After 50 years, the unsolved murders were not just a local scandal but also reflected nationwide where Indigenous women suffered homicide rates six times that of white women. In 2015, the new progressive prime minister, Justin Trudeau, launched an inquiry that his conservative predecessors had always refused. 

The report of the National Inquiry into Missing and Murdered Indigenous Women and Girls stated the obvious: 

For far too long, Indigenous women and girls have been publicly devalued or ignored. People’s general perceptions have been shaped by harmful colonial stereotypes. People forget that every Indigenous woman or girl — no matter how she died or what she had been through — had an inherent strength and sacred worth.

A recurring complaint (over centuries) is that law enforcement agencies don’t take crime against Indigenous people seriously. 

In August 2016, in Saskatchewan, a respected 22-year-old Cree man called Colten Boushie and four friends spent a summer afternoon swimming and drinking. On the way home, Colten slept in the back seat while his friends drove to a nearby farm belonging to a farmer, Gerald Stanley. He was known as a mechanic, and one of the car’s wheels was stripped of rubber.

At the farm, one of the friends jumps on a quad bike in the yard. Stanley gives chase, but the boy jumps back in the car to drive away. They crash into a parked vehicle and the driver runs off. Colten is suddenly awake and jumps into the driver’s seat. By then, Stanley reaches the car with his loaded gun. He comes up behind Colten and shoots him by the left ear at point blank range. The young man dies immediately. 

Colten’s home is invaded and searched by police. His family are treated as lawbreakers rather than victims. Social media explodes with posts that congratulate Stanley for the death of another “drunk native”. One tweet advises: “Shoot. Shovel. Shhhhh!”

The state lays a charge of second-degree murder against Gerald Stanley. Colten’s family are not involved in the case at all. The farmer is acquitted by an all-white jury. Protecting property is found to justify the theft of a human life. The case becomes a high-profile cause and the family take it to the United Nations. 

We probably think of Canadians as a “nice” people. They’re fairly celebrated for their multiculturalism and tolerance. In their homeland, however, black imprisonment, Indigenous youth suicides, and hate crimes against minorities are skyrocketing. Canadians are inclined to point to racism as something that exists in the USA. “We are not the USA!”

Early this year, there was nationwide protest action to support the Wet’suwet’en hereditary chiefs in British Columbia who oppose a gas pipeline running through their lands. A subsequent train and transport blockade disrupted tens of thousands of people, and cost millions of dollars. Canadians got grumpy.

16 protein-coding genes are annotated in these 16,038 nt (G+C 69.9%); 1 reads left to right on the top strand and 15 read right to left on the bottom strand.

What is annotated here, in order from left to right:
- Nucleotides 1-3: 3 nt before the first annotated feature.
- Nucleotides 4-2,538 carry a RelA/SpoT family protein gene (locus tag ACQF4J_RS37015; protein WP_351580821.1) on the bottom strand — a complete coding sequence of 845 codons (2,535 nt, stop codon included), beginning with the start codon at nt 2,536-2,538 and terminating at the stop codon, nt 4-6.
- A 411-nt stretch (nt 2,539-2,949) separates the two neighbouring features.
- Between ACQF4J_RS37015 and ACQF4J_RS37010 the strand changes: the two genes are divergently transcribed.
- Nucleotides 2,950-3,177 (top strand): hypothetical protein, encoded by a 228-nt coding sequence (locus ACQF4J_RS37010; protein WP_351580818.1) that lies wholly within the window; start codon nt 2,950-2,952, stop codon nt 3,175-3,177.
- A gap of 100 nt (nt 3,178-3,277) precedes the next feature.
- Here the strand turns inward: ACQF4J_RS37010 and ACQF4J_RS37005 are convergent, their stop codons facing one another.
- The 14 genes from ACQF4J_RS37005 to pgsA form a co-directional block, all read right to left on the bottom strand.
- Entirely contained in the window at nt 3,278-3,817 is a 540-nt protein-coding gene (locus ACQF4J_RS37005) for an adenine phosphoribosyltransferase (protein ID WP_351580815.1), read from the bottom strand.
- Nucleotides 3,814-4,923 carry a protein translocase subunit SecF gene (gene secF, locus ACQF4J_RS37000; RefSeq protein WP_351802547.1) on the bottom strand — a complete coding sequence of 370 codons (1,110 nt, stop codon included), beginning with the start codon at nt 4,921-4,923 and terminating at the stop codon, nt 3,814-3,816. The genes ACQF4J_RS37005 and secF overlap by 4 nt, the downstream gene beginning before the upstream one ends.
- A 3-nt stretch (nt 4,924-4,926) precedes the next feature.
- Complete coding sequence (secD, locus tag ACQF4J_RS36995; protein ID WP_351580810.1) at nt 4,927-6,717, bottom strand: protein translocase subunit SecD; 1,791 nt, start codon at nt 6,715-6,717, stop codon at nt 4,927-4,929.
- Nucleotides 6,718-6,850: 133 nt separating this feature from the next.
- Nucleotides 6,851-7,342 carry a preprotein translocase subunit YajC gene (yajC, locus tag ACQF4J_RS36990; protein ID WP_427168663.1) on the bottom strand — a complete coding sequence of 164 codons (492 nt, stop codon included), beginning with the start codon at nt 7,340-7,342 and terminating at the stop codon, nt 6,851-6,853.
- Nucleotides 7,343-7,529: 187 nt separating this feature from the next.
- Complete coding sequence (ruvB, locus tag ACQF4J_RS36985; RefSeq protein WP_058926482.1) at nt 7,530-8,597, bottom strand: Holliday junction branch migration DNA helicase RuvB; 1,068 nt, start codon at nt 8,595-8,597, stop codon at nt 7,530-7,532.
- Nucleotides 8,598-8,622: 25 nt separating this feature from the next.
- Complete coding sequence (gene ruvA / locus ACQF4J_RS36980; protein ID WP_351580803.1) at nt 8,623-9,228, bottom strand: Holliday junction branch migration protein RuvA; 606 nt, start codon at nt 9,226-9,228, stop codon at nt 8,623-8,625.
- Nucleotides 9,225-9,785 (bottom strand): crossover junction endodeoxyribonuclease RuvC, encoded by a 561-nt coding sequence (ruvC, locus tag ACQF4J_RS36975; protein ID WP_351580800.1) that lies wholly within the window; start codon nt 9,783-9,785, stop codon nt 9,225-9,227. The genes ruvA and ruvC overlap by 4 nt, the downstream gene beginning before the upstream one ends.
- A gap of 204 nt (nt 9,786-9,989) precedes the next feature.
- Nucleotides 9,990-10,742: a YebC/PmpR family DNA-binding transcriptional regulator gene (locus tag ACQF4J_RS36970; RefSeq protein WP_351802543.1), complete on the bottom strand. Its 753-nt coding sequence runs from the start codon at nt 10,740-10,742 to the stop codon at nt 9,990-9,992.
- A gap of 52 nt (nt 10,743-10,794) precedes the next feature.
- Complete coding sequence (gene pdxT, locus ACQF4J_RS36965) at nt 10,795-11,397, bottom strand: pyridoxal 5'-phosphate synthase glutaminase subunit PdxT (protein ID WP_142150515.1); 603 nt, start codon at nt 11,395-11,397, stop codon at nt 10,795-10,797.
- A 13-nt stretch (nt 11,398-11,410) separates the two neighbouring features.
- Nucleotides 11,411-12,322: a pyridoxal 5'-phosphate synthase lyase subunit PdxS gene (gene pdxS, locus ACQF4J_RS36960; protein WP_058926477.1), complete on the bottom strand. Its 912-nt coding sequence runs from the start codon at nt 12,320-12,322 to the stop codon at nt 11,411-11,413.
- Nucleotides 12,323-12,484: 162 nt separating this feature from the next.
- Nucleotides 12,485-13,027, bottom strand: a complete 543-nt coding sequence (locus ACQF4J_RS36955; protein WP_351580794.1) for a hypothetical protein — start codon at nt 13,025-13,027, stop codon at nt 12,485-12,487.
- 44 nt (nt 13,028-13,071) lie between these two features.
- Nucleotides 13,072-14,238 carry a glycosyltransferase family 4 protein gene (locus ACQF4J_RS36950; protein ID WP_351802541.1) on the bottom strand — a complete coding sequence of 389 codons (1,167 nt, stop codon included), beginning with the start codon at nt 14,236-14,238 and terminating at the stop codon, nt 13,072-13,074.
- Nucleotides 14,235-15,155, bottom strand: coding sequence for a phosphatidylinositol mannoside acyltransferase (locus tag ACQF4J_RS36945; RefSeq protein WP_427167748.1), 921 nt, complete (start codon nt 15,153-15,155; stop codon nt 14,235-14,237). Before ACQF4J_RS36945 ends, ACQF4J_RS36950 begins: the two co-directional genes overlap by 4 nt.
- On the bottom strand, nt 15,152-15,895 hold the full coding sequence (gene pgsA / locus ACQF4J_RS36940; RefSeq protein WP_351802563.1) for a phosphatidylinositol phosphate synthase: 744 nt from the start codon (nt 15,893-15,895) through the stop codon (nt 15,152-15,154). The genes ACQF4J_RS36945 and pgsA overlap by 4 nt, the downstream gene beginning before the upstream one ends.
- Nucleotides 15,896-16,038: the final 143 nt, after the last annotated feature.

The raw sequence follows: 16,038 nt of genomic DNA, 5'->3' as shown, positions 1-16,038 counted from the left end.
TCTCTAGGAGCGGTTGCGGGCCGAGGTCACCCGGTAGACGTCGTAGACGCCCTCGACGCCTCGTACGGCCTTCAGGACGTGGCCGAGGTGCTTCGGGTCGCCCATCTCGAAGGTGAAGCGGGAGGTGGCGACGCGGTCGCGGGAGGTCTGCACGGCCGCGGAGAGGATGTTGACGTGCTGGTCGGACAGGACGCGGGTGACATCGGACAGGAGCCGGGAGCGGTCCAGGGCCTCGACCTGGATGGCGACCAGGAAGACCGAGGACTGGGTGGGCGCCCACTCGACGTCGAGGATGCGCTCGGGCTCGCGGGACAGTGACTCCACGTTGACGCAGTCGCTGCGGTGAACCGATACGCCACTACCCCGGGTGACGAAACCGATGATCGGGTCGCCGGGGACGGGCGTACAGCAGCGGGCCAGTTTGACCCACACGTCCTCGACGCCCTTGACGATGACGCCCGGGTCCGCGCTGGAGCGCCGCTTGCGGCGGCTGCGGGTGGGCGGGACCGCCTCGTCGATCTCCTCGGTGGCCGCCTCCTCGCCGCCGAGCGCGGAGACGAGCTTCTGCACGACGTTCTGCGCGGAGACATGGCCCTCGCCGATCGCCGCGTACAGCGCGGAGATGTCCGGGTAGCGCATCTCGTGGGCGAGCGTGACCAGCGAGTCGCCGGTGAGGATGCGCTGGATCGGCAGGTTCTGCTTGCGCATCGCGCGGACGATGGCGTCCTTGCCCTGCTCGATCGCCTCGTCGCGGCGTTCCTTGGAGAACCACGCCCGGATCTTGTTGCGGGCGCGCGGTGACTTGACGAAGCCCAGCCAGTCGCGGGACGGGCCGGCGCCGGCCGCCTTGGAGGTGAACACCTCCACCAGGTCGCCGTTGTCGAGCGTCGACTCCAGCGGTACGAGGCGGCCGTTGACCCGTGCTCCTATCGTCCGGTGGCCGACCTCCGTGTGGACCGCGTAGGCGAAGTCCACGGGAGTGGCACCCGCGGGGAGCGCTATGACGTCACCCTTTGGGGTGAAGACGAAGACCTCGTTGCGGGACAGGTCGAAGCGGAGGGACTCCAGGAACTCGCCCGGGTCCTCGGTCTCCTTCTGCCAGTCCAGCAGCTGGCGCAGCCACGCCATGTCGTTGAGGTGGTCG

In the wake of the protest, my colleague Jesse Wente, an Ojibwe filmmaker, spoke for many when he said that Canada’s attempts at reconciliation cannot be enforced at gunpoint. 

Our ancestors welcomed yours, even though that generosity has never been returned. Canada is a state built on removal of Indigenous peoples to make way for resource extraction companies. Many Canadians seem to know that great change is required. Show that your solidarity has teeth and a backbone. I ask you now to bring it about. We were here before Canada, and we will be here long after. Show me the myth of Canada can be replaced by its truth. We have shown you enough. Now it’s your turn.

Reconciliation will remain a dream for as long as Canada believes the lies that it tells itself to stop being weighed down by the guilt of its actions. It is that crippling white guilt that needs to be smudged, neutralised, and put to rest in the earth, along with the blood of the bison and the native.

I’m still learning about Canada, but thanks to her people, I feel the land under my feet, here at home, anew. I hear added depth in the words of my tūpuna: 

Tukua mai ki a au, he kapunga oneone hei tangi māku.

Allow me a handful of earth that I might weep over it.


Tainui Stephens of Te Rarawa, is a producer of The Dead Lands. He’s been fully engaged in the film and television industry since 1984, working with a range of genre and content. He is particularly attracted to compelling indigenous stories that critique and celebrate the human condition. Tainui lives in Ōtaki with his wife and fellow filmmaker Libby Hakaraia. Together they and a small whānau team run the Māoriland Film Festival.

© E-Tangata, 2020